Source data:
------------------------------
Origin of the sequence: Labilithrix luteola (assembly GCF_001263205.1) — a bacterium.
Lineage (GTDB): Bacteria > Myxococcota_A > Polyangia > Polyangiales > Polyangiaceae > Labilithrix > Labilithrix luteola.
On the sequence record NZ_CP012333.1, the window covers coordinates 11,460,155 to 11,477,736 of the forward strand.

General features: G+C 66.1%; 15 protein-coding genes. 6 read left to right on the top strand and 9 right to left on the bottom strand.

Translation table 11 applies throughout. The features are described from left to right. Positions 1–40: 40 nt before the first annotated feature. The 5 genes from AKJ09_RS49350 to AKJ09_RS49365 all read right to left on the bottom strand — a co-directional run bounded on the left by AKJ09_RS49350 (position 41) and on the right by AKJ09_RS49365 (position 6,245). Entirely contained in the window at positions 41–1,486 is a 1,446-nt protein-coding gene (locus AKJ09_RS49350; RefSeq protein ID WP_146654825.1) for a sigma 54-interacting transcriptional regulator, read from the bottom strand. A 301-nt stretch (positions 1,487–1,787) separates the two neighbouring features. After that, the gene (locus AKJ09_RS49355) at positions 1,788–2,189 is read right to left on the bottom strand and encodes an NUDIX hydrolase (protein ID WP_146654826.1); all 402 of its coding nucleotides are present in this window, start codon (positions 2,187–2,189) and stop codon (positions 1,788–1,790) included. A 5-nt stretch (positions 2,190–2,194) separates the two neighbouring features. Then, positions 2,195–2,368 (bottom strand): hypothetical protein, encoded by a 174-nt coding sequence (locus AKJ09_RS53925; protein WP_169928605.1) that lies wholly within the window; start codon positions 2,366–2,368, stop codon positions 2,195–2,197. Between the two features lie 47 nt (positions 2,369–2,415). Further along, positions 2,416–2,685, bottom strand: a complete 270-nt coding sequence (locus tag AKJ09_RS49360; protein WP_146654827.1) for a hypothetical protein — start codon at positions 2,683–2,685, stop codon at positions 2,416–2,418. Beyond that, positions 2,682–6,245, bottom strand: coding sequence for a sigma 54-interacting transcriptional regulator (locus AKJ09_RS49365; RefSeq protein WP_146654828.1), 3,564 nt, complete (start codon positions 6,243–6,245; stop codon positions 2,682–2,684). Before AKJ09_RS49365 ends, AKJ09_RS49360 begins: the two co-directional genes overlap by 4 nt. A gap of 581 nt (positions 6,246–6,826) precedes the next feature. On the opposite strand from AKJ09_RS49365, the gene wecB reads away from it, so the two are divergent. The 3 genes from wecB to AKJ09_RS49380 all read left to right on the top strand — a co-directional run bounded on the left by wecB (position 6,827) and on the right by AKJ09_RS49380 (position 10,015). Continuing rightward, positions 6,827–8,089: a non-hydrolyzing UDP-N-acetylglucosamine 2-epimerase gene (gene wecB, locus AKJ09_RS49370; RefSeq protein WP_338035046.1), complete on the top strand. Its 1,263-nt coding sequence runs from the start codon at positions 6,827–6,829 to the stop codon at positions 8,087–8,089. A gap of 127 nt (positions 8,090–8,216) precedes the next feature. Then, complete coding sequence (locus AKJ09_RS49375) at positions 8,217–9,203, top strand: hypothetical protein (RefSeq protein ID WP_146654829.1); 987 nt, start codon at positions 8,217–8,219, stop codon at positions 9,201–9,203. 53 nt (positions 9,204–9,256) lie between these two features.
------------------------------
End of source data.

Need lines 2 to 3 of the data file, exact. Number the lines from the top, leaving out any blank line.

Lineage (GTDB): Bacteria > Myxococcota_A > Polyangia > Polyangiales > Polyangiaceae > Labilithrix > Labilithrix luteola.
On the sequence record NZ_CP012333.1, the window covers coordinates 11,460,155 to 11,477,736 of the forward strand.